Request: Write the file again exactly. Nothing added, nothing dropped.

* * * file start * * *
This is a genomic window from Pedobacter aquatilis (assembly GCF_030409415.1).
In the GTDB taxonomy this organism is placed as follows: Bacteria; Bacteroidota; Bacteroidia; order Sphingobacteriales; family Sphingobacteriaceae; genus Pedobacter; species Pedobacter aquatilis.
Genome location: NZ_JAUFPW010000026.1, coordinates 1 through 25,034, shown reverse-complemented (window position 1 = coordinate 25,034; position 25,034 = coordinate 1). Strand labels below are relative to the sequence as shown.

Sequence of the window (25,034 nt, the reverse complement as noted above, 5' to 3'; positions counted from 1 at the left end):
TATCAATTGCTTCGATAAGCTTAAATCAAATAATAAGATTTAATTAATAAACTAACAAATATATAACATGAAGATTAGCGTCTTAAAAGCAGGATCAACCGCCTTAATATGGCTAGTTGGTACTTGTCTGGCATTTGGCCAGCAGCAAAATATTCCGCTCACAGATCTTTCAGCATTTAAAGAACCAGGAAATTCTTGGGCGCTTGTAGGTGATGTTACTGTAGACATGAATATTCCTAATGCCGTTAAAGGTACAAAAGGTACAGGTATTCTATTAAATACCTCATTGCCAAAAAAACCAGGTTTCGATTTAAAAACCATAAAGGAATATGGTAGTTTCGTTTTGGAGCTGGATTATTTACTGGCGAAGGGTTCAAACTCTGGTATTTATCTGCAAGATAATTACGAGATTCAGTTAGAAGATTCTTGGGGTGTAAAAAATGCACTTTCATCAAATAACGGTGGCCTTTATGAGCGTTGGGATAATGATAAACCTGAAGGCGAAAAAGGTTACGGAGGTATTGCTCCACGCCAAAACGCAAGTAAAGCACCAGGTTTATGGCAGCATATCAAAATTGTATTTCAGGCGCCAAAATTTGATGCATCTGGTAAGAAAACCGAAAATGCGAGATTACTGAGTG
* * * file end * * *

This is a genomic window from Pedobacter aquatilis (assembly GCF_030409415.1).
In the GTDB taxonomy this organism is placed as follows: Bacteria; Bacteroidota; Bacteroidia; order Sphingobacteriales; family Sphingobacteriaceae; genus Pedobacter; species Pedobacter aquatilis.
Genome location: NZ_JAUFPW010000026.1, coordinates 1 through 25,034, shown reverse-complemented (window position 1 = coordinate 25,034; position 25,034 = coordinate 1). Strand labels below are relative to the sequence as shown.

Sequence of the window (25,034 nt, the reverse complement as noted above, 5' to 3'; positions counted from 1 at the left end):
TATCAATTGCTTCGATAAGCTTAAATCAAATAATAAGATTTAATTAATAAACTAACAAATATATAACATGAAGATTAGCGTCTTAAAAGCAGGATCAACCGCCTTAATATGGCTAGTTGGTACTTGTCTGGCATTTGGCCAGCAGCAAAATATTCCGCTCACAGATCTTTCAGCATTTAAAGAACCAGGAAATTCTTGGGCGCTTGTAGGTGATGTTACTGTAGACATGAATATTCCTAATGCCGTTAAAGGTACAAAAGGTACAGGTATTCTATTAAATACCTCATTGCCAAAAAAACCAGGTTTCGATTTAAAAACCATAAAGGAATATGGTAGTTTCGTTTTGGAGCTGGATTATTTACTGGCGAAGGGTTCAAACTCTGGTATTTATCTGCAAGATAATTACGAGATTCAGTTAGAAGATTCTTGGGGTGTAAAAAATGCACTTTCATCAAATAACGGTGGCCTTTATGAGCGTTGGGATAATGATAAACCTGAAGGCGAAAAAGGTTACGGAGGTATTGCTCCACGCCAAAACGCAAGTAAAGCACCAGGTTTATGGCAGCATATCAAAATTGTATTTCAGGCGCCAAAATTTGATGCATCTGGTAAGAAAACCGAAAATGCGAGATTACTGAGTG